Fighting with Windows seems to be a continual battle. I'm used to other personal computers where the entire thing was always under my control, and I'd have to go out of my way to let something else get its hooks into it. But Windows is content to let complete strangers do anything with it, almost no questions asked, except when it comes to getting it to do what you want.
While fixing up a friend's broken computer I encountered an annoying problem with “Spybot - Search & Destroy” reporting it found a DSO exploit each time you ran the program, even though it'd supposedly fixed it the last time. So I trawled the net trying to find out what the registry key was that it was upset about, wasn't satisfied by what I found (very little by the way of explanation), so I wrote a page about it, here. Hopefully the next person concerned about this issue won't feel like they're about to do something dodgy to their computer while fixing this problem.
There's an important thing to note regarding fixing up computers: There's no guarentee that you can cleanly repair a system that's been compromised.
Anti-spyware, anti-virus, anti-trojan, etc., software solutions are developed after such things are discovered, so you can get infested by them before they're detected. By then it may be too late, and none of the protective software detects 100% of what might attack you, anyway.
You need to be aware of that, and place yourself as the first line of defense. Don't let things do what they want to your computer, without due consideration of whether it's a good idea. For instance, you probably don't need something that some strange website insists that you need to use their website.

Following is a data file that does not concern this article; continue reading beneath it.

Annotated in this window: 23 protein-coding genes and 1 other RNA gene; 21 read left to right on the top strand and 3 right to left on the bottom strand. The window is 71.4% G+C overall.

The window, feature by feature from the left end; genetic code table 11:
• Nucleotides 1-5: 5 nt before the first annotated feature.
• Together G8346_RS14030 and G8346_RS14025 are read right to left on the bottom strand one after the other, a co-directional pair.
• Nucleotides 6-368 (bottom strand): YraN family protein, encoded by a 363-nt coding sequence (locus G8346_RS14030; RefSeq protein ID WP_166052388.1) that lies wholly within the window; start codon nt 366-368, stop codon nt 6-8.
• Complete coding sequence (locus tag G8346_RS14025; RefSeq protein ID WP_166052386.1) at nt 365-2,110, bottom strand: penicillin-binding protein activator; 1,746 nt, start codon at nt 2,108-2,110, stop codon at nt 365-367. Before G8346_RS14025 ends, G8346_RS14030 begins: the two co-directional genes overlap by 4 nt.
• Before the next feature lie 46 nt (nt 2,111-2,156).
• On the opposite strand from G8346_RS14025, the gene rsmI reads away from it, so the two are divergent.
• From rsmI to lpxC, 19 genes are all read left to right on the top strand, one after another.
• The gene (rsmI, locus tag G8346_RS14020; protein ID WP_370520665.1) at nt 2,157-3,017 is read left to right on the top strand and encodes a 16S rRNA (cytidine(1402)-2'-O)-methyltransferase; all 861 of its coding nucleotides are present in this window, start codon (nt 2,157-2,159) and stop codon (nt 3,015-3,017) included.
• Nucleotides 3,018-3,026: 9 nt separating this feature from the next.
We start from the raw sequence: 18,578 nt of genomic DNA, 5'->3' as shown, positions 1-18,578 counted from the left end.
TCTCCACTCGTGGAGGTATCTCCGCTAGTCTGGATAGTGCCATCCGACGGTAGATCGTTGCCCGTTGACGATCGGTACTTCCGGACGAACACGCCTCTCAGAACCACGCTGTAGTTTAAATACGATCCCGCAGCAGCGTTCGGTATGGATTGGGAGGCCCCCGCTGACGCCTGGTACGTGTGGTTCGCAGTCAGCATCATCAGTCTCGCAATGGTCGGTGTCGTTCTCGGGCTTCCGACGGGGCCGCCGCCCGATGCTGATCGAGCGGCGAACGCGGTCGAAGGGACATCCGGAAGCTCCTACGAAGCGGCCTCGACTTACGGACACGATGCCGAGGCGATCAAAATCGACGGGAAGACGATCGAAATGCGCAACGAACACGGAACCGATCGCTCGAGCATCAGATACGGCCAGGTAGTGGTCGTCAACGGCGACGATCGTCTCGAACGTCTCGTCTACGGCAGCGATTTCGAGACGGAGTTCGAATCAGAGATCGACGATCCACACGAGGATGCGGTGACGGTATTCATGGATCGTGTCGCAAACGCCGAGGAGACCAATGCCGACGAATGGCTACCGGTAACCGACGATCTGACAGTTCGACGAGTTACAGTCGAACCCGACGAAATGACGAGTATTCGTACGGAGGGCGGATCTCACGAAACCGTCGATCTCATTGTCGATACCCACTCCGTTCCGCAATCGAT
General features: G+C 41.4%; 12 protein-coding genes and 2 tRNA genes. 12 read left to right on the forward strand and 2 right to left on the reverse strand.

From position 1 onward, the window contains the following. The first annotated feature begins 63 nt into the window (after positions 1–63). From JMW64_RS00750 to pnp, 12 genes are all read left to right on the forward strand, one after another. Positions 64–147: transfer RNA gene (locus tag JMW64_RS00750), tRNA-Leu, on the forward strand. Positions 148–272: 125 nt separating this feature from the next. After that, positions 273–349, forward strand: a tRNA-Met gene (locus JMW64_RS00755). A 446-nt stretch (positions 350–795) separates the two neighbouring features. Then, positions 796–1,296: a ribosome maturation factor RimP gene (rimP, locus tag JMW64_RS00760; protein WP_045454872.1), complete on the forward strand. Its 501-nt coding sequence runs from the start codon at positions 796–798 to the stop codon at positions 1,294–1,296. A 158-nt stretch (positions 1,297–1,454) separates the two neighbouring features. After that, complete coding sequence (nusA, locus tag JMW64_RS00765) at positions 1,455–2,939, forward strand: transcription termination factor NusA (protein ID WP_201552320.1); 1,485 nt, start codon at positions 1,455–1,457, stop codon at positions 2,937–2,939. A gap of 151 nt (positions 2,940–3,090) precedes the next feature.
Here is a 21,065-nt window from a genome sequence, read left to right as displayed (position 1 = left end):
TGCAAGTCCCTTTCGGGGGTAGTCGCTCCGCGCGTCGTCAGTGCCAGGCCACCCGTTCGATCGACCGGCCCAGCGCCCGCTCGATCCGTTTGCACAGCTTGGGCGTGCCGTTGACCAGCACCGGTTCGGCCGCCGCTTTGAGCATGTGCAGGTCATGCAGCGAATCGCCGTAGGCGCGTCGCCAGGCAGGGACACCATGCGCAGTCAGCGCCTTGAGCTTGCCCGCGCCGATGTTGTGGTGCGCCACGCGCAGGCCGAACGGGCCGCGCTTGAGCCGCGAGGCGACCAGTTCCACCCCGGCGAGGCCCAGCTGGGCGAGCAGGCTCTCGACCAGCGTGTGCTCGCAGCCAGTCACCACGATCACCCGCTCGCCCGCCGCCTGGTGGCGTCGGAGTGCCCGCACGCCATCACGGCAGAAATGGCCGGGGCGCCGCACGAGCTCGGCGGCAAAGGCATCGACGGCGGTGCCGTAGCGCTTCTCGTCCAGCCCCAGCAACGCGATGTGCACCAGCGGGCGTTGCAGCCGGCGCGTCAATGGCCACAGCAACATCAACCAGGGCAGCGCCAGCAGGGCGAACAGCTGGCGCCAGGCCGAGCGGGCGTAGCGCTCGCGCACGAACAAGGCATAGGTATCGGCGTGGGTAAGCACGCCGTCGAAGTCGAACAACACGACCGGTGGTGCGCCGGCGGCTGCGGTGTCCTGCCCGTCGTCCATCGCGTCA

There's two ways for your system to get infected: An intruder finds a weakness in the system and exploits it, or some malcontent exploits a weakness in the user by fooling them into infecting themselves. You can minimise the risk of the former by keeping your system up to date, getting rid of lame software, and by using a firewall to help protect you against any other faults in your security. The latter is up to you to be sensible when using your computer, and learn what you're doing.
How to not get infected:
Don't use pirated software. Pirates don't care about the software creators, why should they care about you? (This includes not using tools provided by pirates to crack legitimate software—they can include malicious software in those cracking tools.)
Be cautious about the software that you do download. Do some research on it before you install it, check for whether anyone found problems with it, and be aware that con-artists do post fake endorsement messages.
Only install what you need. You probably don't need half the cool-sounding things that you find on the net, and undoing the mess that they may make can be a difficult task.